Update (Steve Eggleston): I have a couple quick points. First, on the “not in labor force” front, it is a seasonal phenomenon related to year-end retirements, and in the case of January, the implementation of new population controls. While the 360,000 additional people not in the workforce compared to December (on a not-seasonally-adjusted basis) is a larger add than the last couple years, it is actually lower than the average December-to-January change since 2000.
The future isn’t very bright. The January Challenger report released yesterday noted that announced job cuts surged to 75,114, the highest monthly total since July 2015 and the highest January total since 2009. The report also noted that there were 8,362 announced hiring plans last month, the 2nd-lowest January total going back to 2011.
Update: The not-in-labor-force totals are not seasonally adjusted figures, so some of this is probably a normal flux at this point in the year. The past couple of years has shown similar trends, although not to the same amplitude. Thanks to Steve Eggleston for pointing this out, and he will have more in a latter addendum to this post.
Original post follows …
Looks like the 2015Q4 GDP results told a broader story than some credited. The Associated Press called the results from today’s Bureau of Labor Statistics report “a sharp deceleration from recent months” (later removing “sharp” from that description), paralleling the sharper deceleration of production. The US economy added only 151,000 jobs, a miss on expectations and barely enough to tread water on population expansion:
Total nonfarm payroll employment rose by 151,000 in January, and the unemployment rate was little changed at 4.9 percent, the U.S. Bureau of Labor Statistics reported today. Job gains occurred in several industries, led by retail trade, food services and drinking places, health care, and manufacturing. Employment declined in private educational services, transportation and warehousing, and mining.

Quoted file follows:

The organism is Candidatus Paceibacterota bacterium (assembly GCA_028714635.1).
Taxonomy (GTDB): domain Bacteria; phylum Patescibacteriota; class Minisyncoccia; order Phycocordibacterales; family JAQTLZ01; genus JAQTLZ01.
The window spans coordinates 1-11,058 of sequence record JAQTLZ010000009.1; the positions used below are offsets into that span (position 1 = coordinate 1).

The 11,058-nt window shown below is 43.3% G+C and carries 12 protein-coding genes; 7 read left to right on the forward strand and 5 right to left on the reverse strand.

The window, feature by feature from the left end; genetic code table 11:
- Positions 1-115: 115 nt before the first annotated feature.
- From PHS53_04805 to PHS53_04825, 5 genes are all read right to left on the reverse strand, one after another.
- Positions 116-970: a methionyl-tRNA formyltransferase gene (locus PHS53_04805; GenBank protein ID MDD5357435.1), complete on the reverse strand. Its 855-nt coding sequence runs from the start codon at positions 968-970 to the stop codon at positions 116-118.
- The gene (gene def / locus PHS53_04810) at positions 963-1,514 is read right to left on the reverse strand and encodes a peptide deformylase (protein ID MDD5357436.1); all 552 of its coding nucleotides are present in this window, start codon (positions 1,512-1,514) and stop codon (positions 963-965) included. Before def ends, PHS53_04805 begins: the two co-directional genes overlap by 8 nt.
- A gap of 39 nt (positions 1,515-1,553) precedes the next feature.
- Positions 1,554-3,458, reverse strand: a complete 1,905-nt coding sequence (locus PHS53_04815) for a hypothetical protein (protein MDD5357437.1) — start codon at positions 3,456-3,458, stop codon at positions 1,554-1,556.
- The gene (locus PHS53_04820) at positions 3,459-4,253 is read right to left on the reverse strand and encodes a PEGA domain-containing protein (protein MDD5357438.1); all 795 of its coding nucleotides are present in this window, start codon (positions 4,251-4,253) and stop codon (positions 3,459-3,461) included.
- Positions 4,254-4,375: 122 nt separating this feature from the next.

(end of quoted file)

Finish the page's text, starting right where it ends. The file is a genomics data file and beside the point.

Numerous news services heralded the a drop in U-3 rate of unemployment to 4.9%, but the number of people not in the workforce also rose by 360,000 people from last month (table A-16). That follows an increase of 284,000 the previous month. Those not in the labor force who want a job increased by 461,000, and that follows an increase of 379,000 in the previous month. The latter measure had been falling in 2015, but has reversed itself by 840,000 in two months — both in the 0.7%-growth-rate Q4. [see update above]
Needless to say, this leaves the workforce participation rates near their historic lows:
After accounting for the annual adjustments to the population controls, the civilian labor force and total employment, as measured by the household survey, were little changed in January. The labor force participation rate, at 62.7 percent, was little changed. The employment-population ratio (59.6 percent) changed little over the month but was up by 0.3 percentage point since October.
The U-3 rate dipped down to 4.9%, but that appears to be a rounding issue more than a significant shift. The broader U-6 rate remained at 9.9%, where it has been for three straight months after briefly dipping down to 9.8% in October. For comparison, October was the first time since May 2008 that U-6 scored under double digits, and the U-3 rate in May 2008 was 5.4% while the workforce participation rates were 66.1% and 62.5%, respectively.
In other words, this isn’t much to cheer. Expectations ran higher thanks in part to the ADP report on Wednesday that put private-sector job expansion at 205,000. Reuters noted the miss, but still says the job market “remains firm”:
U.S. employment gains slowed more than expected in January as the boost to hiring from unseasonably mild weather faded, but surging wages and an unemployment rate at an eight-year low suggested the labor market recovery remains firm.
Nonfarm payrolls increased by 151,000 jobs last month and the unemployment rate was at 4.9 percent, the lowest since February 2008, the Labor Department said on Friday.
Data for November and December was revised to show 2,000 fewer jobs created than previously reported. Economists polled by Reuters had forecast employment increasing by 190,000 and the jobless rate steady at 5 percent.
CNBC’s Jeff Cox was less optimistic:
The U.S. economy created just 151,000 jobs in January, the latest sign that growth is slowing, though the unemployment rate fell to 4.9 percent.
Amid volatile financial markets and signs of contraction in manufacturing and corporate profits, the job engine slowed as well.
Friday’s report comes a month after the Federal Reserve approved its first interest rate hike in nine years and as Wall Street speculation intensifies over what the central bank might do in the future. Fed officials have indicated a desire to hike rates as many as four times in 2016, though market expectations are for fewer or even no moves.
The sharp reversal on exits from the labor force should be the greatest concern from this report. The 151,000 added jobs pales in comparison to those numbers, and those added jobs only account for population growth anyway. Combined with last quarter’s GDP growth rate, it appears that 2016 is off to a tough start, and may signal a very tough year.